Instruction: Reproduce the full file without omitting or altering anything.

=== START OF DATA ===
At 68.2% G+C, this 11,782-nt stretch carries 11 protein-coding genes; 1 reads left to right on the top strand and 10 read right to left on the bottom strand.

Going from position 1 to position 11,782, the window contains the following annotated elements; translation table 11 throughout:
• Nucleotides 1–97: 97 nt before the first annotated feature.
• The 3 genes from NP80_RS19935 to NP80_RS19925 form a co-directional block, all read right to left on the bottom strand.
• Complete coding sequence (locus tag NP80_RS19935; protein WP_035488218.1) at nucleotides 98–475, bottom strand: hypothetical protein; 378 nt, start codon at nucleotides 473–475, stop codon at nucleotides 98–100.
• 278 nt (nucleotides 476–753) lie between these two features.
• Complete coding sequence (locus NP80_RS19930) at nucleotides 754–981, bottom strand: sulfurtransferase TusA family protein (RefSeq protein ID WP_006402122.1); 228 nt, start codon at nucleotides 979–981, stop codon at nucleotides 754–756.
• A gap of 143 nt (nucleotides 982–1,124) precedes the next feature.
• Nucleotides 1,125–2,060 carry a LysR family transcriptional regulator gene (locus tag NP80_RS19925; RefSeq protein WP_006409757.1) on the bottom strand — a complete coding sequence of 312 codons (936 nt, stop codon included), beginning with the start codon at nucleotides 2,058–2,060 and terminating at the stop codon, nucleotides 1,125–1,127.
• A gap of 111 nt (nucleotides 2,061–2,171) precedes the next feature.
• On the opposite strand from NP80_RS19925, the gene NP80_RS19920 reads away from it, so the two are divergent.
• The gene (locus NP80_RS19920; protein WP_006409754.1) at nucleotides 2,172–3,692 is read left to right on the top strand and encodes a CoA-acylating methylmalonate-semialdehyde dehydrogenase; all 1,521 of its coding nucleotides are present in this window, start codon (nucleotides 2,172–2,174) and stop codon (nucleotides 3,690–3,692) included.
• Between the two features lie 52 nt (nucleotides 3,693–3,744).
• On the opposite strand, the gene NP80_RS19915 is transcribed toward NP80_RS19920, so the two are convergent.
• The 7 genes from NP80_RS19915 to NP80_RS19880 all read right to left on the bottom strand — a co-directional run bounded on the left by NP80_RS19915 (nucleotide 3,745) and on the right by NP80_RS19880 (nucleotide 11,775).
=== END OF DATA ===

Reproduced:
At 68.2% G+C, this 11,782-nt stretch carries 11 protein-coding genes; 1 reads left to right on the top strand and 10 read right to left on the bottom strand.

Going from position 1 to position 11,782, the window contains the following annotated elements; translation table 11 throughout:
• Nucleotides 1–97: 97 nt before the first annotated feature.
• The 3 genes from NP80_RS19935 to NP80_RS19925 form a co-directional block, all read right to left on the bottom strand.
• Complete coding sequence (locus tag NP80_RS19935; protein WP_035488218.1) at nucleotides 98–475, bottom strand: hypothetical protein; 378 nt, start codon at nucleotides 473–475, stop codon at nucleotides 98–100.
• 278 nt (nucleotides 476–753) lie between these two features.
• Complete coding sequence (locus NP80_RS19930) at nucleotides 754–981, bottom strand: sulfurtransferase TusA family protein (RefSeq protein ID WP_006402122.1); 228 nt, start codon at nucleotides 979–981, stop codon at nucleotides 754–756.
• A gap of 143 nt (nucleotides 982–1,124) precedes the next feature.
• Nucleotides 1,125–2,060 carry a LysR family transcriptional regulator gene (locus tag NP80_RS19925; RefSeq protein WP_006409757.1) on the bottom strand — a complete coding sequence of 312 codons (936 nt, stop codon included), beginning with the start codon at nucleotides 2,058–2,060 and terminating at the stop codon, nucleotides 1,125–1,127.
• A gap of 111 nt (nucleotides 2,061–2,171) precedes the next feature.
• On the opposite strand from NP80_RS19925, the gene NP80_RS19920 reads away from it, so the two are divergent.
• The gene (locus NP80_RS19920; protein WP_006409754.1) at nucleotides 2,172–3,692 is read left to right on the top strand and encodes a CoA-acylating methylmalonate-semialdehyde dehydrogenase; all 1,521 of its coding nucleotides are present in this window, start codon (nucleotides 2,172–2,174) and stop codon (nucleotides 3,690–3,692) included.
• Between the two features lie 52 nt (nucleotides 3,693–3,744).
• On the opposite strand, the gene NP80_RS19915 is transcribed toward NP80_RS19920, so the two are convergent.
• The 7 genes from NP80_RS19915 to NP80_RS19880 all read right to left on the bottom strand — a co-directional run bounded on the left by NP80_RS19915 (nucleotide 3,745) and on the right by NP80_RS19880 (nucleotide 11,775).